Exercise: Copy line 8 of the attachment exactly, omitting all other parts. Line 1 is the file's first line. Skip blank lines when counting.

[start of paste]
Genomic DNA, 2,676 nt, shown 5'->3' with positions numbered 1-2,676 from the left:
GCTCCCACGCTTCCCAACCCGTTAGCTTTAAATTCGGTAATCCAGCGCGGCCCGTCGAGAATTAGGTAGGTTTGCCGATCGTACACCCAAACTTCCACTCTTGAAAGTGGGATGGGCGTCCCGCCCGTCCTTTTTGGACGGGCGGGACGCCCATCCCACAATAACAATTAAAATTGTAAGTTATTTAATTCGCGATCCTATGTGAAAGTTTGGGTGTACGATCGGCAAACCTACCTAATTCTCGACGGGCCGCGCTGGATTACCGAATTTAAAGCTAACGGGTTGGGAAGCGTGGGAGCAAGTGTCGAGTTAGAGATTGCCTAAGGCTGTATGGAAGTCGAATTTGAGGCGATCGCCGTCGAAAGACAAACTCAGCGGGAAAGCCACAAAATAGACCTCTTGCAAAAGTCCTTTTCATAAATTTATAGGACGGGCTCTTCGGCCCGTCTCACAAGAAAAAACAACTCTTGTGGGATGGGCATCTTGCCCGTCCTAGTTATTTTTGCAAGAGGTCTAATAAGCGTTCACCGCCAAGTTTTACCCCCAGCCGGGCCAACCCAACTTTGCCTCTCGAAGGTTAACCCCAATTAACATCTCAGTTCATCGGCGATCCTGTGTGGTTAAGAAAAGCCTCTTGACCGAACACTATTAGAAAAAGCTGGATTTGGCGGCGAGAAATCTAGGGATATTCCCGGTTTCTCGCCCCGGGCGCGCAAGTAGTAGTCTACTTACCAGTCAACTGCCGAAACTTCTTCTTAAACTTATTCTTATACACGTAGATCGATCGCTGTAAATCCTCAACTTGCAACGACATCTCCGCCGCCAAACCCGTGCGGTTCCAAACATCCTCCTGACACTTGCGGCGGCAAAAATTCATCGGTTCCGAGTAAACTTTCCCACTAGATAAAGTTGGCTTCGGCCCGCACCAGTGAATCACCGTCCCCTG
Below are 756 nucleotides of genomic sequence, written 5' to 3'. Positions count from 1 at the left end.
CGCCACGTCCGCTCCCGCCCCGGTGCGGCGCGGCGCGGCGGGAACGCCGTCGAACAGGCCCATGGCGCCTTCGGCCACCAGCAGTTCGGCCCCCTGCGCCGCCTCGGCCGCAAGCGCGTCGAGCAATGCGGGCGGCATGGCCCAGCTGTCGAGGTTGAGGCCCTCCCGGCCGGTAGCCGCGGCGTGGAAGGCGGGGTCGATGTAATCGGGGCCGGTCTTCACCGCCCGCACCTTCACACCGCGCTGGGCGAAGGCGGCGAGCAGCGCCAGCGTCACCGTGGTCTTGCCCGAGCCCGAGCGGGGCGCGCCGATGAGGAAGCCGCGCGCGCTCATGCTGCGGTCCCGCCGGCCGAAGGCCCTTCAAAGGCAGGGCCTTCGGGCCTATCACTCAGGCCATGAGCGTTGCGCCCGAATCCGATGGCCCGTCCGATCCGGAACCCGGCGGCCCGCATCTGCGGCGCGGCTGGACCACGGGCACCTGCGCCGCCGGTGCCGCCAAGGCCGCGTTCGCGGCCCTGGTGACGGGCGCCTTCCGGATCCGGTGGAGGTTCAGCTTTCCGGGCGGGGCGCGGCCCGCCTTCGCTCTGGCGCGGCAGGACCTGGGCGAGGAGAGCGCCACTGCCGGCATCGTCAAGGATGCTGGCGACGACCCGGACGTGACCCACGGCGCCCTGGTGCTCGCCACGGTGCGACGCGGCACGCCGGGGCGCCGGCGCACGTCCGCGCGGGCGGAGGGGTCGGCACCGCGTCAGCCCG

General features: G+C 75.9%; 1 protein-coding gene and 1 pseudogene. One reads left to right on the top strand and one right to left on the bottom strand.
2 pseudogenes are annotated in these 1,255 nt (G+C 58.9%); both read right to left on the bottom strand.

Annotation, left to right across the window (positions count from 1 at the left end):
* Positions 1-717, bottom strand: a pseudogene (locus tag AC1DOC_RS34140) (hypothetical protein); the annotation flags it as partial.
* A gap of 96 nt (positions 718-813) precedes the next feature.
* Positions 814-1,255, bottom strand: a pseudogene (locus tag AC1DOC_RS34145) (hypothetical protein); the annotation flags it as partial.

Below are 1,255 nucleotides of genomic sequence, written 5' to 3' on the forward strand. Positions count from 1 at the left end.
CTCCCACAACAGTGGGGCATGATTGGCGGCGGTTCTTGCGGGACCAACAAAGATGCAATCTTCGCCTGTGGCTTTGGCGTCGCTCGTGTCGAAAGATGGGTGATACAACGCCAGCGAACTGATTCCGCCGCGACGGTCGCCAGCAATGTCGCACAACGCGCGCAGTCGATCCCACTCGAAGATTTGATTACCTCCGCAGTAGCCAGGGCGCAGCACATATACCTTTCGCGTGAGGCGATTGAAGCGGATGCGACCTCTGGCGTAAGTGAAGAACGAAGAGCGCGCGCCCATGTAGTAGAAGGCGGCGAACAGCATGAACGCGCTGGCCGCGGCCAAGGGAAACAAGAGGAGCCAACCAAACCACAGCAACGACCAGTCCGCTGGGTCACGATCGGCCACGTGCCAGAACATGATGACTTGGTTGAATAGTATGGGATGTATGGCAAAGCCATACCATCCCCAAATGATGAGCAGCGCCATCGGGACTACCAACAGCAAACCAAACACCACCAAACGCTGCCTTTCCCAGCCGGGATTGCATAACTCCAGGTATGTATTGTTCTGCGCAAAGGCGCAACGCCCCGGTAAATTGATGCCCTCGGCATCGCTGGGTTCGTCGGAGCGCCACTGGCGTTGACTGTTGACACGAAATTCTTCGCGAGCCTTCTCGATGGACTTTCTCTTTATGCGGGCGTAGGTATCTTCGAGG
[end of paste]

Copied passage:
* Positions 1-717, bottom strand: a pseudogene (locus tag AC1DOC_RS34140) (hypothetical protein); the annotation flags it as partial.